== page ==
Austin Brawner: What's up everybody, welcome to another episode of the eCommerce Influence Podcast. My name is Austin Brawner.
Andrew Foxwell: And I'm Santa Claus. How are you? Oh, sorry. Geez. I was kind of in the Christmas mood still, you know? I'm just feeling it.
Austin Brawner: And you're actually going to be delivering another present.
Andrew Foxwell: And just on a rooftop right now, super casual, Rudolph and I just had a beer. You know, not a big deal.
Austin Brawner: Rudolph's drinking beer and not milk now?
Andrew Foxwell: Yeah, little bit of both.
Austin Brawner: 2018, you know?
Andrew Foxwell: Yeah, it's a milk stout, so that's what makes sense.
Austin Brawner: Well, we're-
Andrew Foxwell: Yeah, we're excited to be here.
Austin Brawner: Yeah, I hope you guys all had a great Christmas and holidays. We're kind of right through it now, but we do want to deliver you guys one more gift, and it's the gift of this wonderful interview with Peter Fader from Wharton University.
Andrew Foxwell: Yeah, just an insanely useful episode. This would be, potentially, on my top five listens this year from this podcast, just talks through customer centricity, what it is, lifetime value, thinking about people, and cohorts of lifetime value. It's just one those episodes that I just was furiously taking notes, and I feel like I learned just as much interviewing him as you'll learn listening to it.
Austin Brawner: No question, and one of the ... This is a ... He's a two-time guest. We brought Peter back. He was on about two years ago. One of the reasons we want to bring him back on is because we always get questions about lifetime value, how do you calculate lifetime value, how do you calculate predictive lifetime value, what models we should be using. And this is what Peter really is an expert in. He's spent his entire career focusing on this predictive modeling.
And so, in this episode, he's going to go into it. He's going to talk about the difference between contractual businesses and subscription businesses. He's going to talk about some big name eCommerce businesses that, you know, they're on track to go out of business because of their product-centric model.
And so, we'll dive all the way into that. It's kind of a deep dive into customer centricity, lifetime value, and it's something I think you guys will enjoy.
So, we'll welcome Peter here to the show.
Peter Fader: Wonderful to talk to you guys, and great to have the opportunity to spread the gospel a little bit.
Austin Brawner: 100%. You know, we've given our listeners a little bit of your background, talked a little bit about what you do. But why don't you take a minute or two and tell us about who you are personally. Give us an overview of the gospel that you are preaching, your marketing expertise.
Peter Fader: Love it. So, a professor at the Wharton School for 30 something years now, doing pretty much the same thing that whole time, building predictive models to try to say who's going to do what, when, and for how long. Methods work super well, and I've always found it frustrating that companies don't use them as frequently and aggressively as they should.
So, went out there and wrote one book a few years ago, a brand new one that I'm sure we'll talk about, founded one startup, a company called Zodiac that we recently sold to Nike, and just started up yet another one, Theta Equity Partners. So, whether it's the academic work, whether it's getting out there in practice, whether it's the teaching, whether it's the research, on all dimensions trying to spread the gospel of customer centricity and customer valuation.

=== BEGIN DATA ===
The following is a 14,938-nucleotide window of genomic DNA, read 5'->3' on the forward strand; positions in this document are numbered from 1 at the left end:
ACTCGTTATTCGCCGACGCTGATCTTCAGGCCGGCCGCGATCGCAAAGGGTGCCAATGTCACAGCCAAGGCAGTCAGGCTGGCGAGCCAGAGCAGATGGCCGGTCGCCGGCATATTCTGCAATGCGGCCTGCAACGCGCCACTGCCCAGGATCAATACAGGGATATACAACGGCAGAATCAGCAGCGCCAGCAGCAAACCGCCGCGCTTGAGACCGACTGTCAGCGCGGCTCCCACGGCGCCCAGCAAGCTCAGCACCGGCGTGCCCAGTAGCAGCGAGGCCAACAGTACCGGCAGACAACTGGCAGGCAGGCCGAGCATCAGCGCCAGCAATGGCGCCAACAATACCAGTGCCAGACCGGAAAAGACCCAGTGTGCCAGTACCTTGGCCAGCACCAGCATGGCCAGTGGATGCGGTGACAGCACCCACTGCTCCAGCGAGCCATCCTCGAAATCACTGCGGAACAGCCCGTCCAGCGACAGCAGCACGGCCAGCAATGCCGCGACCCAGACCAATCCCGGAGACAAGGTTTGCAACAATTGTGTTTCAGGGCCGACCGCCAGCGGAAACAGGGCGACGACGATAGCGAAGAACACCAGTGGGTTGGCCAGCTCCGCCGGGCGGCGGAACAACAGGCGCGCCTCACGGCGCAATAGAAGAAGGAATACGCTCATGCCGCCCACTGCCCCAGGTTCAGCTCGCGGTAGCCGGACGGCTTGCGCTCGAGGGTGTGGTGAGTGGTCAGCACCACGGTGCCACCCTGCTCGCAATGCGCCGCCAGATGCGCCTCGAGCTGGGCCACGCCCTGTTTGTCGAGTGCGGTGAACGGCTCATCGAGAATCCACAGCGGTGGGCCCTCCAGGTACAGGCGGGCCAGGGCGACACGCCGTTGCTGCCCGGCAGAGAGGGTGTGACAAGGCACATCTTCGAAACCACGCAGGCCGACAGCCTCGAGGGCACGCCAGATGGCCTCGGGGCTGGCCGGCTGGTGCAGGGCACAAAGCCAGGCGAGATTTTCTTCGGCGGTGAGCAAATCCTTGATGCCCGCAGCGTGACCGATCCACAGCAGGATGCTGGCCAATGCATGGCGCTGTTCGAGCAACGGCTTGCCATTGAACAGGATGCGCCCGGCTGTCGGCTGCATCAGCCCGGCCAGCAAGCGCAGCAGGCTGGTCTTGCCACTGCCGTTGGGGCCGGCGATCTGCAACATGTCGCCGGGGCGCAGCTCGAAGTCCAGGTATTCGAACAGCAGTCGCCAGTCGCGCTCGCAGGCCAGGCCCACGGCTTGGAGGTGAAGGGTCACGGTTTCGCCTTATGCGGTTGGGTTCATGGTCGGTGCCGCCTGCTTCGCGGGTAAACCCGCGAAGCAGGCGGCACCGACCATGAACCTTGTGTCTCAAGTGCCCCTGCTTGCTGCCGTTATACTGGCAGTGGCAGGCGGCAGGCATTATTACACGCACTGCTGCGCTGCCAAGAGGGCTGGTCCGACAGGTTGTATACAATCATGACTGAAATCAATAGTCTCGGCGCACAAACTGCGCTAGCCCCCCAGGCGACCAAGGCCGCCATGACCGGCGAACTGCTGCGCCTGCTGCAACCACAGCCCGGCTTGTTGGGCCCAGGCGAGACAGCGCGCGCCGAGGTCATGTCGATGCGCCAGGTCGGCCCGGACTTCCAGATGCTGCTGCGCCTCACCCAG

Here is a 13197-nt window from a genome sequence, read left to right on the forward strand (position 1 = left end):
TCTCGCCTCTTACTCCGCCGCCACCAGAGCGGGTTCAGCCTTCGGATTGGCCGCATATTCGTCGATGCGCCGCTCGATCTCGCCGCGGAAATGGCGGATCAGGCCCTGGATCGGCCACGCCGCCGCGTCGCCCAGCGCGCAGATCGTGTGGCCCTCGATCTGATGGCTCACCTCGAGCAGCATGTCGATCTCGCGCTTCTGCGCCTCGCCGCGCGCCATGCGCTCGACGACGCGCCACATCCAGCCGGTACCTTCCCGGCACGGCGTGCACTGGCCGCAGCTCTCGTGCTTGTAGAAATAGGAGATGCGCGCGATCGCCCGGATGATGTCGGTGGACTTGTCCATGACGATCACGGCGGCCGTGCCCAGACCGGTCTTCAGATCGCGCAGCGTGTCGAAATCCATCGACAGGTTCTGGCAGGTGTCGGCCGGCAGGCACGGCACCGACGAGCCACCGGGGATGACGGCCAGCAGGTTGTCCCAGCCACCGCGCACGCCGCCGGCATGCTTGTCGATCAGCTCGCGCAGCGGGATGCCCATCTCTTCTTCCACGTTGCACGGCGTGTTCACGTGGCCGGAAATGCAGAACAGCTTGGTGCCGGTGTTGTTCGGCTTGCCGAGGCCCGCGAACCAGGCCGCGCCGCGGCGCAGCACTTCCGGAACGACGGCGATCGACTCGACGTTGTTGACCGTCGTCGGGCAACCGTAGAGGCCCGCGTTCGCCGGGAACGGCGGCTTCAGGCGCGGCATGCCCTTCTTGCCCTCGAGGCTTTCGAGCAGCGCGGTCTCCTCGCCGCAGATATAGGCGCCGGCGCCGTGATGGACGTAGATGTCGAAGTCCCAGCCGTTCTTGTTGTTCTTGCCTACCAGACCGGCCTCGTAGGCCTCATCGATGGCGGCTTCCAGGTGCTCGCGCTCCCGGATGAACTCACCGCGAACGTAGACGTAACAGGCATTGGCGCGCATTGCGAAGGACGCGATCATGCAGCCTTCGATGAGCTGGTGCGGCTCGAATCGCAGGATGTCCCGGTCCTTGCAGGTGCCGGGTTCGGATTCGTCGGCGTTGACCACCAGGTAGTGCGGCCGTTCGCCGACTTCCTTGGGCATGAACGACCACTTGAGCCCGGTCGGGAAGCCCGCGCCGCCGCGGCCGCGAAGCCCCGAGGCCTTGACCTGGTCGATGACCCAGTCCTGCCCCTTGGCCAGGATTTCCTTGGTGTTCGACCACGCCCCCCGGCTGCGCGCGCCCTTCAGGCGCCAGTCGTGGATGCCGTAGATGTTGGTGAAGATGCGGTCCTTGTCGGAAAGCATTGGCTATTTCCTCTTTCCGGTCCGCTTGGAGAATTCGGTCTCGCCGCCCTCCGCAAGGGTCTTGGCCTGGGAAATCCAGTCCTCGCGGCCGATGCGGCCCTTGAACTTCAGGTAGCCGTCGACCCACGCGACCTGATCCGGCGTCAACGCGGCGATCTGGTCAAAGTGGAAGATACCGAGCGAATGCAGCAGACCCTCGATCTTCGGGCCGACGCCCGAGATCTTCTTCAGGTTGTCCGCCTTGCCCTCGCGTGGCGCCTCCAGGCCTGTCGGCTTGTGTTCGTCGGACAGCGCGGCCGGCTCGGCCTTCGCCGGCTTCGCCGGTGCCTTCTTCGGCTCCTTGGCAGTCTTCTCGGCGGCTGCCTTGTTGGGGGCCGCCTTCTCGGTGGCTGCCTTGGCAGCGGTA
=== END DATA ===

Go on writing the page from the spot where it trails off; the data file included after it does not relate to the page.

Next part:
Austin Brawner: No, I think that's been something that you'd stuck a flag in the ground and have done a great job of communicating. That's one of the things that I've always enjoyed about your books, listening to you on podcasts, is your ability to communicate what customer centricity is.
So, tell us a little bit about this. So you're not just a professor like you said, you've also started a company called Zodiac that ended up being sold to Nike earlier this year. Tell us about the work you did with Zodiac, and why a company like Nike would want to buy it.
Peter Fader: Yeah, so, for all these years I've been developing these models, these predictive analytics, these models of customer lifetime value. And one of the reasons why ... because a lot of companies just would not believe it. They'd say well, there's so much that could happen in the future, there could be competition, or changes in tastes, or whatever, whatever, whatever, and they would just reject the idea of running their business on forward-looking metrics.
So I kind of had to take matters into my own hands. And so, I went out there and developed these models, worked with a wonderful variety of companies to show them that, you know what? We really can predict the future, and do it at a fairly granular level, and do it in a very not only accurate way, but with dollars and cents to say this is what this customer will be worth over the next two years. And once we win them over in terms of credibility, that's when the use cases kick in. So once we have that magic wand, and we can see what different customers are worth, here's the 50 fun things to do with it.
So Zodiac was just a platform to facilitate all that, to basically bring the numbers to the light, and then to ... not to do it for companies, but to encourage them to go out there and do bold things, and account for their success on the basis of future value created, not merely sales booked in the past.